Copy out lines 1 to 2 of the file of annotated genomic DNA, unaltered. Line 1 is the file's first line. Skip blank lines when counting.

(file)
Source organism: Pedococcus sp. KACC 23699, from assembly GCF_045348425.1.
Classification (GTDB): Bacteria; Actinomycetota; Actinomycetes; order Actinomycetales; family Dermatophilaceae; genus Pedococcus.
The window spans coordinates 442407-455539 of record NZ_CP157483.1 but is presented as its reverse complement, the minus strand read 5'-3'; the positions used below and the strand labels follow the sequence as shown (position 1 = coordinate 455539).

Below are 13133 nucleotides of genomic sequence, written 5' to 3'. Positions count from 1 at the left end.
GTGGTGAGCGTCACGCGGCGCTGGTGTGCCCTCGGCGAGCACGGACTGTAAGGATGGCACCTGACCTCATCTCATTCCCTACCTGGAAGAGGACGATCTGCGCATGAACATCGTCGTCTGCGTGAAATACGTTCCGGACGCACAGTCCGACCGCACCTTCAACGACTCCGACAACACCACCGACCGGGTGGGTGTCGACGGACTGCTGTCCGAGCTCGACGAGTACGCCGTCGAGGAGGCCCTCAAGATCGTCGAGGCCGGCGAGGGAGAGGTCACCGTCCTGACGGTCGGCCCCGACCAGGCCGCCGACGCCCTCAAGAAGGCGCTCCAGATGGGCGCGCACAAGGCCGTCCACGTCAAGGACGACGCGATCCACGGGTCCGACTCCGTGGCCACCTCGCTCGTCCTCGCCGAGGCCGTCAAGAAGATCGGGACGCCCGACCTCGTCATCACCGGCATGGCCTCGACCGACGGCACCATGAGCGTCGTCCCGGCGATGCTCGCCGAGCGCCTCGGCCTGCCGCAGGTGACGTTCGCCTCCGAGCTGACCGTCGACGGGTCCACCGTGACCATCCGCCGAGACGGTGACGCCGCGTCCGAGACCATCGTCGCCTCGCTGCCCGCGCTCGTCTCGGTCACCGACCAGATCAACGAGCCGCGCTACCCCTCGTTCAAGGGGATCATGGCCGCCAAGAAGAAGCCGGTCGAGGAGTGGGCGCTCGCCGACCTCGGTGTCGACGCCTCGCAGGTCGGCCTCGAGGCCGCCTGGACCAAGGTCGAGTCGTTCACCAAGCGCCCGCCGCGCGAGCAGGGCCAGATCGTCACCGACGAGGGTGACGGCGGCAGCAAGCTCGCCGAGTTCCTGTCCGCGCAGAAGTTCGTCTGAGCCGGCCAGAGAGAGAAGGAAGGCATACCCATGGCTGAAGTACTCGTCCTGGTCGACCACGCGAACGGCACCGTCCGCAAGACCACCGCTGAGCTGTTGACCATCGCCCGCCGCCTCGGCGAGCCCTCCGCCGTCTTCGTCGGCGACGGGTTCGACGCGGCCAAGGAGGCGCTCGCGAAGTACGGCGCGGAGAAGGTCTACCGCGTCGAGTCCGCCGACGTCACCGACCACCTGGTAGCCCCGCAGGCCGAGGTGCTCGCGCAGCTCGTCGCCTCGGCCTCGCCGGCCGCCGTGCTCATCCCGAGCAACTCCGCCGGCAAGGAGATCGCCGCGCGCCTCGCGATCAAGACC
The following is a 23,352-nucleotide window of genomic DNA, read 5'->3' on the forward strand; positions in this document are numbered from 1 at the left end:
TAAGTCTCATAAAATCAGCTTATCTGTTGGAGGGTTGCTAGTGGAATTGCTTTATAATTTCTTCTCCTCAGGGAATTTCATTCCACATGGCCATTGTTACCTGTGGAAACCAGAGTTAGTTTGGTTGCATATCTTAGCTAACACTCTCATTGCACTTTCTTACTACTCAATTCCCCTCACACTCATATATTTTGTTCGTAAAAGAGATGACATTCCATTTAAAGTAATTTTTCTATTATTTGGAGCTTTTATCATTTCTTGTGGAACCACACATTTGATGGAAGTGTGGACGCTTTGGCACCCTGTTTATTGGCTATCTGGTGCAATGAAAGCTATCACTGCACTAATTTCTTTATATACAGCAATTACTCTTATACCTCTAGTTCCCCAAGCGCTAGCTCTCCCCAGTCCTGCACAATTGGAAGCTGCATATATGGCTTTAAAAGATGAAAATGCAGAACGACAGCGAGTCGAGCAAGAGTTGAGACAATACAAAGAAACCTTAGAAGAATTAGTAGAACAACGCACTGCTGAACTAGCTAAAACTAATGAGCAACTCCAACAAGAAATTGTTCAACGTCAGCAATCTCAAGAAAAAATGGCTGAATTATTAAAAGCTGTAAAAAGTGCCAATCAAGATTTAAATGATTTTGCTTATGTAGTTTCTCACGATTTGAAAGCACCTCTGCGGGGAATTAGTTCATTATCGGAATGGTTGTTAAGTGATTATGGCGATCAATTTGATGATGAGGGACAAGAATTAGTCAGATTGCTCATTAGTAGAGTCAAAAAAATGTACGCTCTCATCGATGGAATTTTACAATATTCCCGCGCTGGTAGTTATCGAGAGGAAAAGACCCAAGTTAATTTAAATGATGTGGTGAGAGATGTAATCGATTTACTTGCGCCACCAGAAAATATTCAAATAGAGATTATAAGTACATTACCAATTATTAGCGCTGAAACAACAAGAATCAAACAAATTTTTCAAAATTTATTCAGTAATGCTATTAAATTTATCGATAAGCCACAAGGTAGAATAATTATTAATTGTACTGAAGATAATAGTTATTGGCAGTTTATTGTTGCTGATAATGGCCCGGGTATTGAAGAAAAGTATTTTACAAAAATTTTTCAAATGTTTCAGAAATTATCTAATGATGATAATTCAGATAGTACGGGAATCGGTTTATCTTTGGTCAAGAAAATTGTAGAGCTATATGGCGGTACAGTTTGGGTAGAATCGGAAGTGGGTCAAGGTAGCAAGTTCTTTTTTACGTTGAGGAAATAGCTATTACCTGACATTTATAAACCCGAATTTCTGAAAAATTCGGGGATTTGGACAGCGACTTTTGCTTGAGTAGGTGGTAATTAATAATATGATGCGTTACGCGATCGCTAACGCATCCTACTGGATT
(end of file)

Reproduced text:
Source organism: Pedococcus sp. KACC 23699, from assembly GCF_045348425.1.
Classification (GTDB): Bacteria; Actinomycetota; Actinomycetes; order Actinomycetales; family Dermatophilaceae; genus Pedococcus.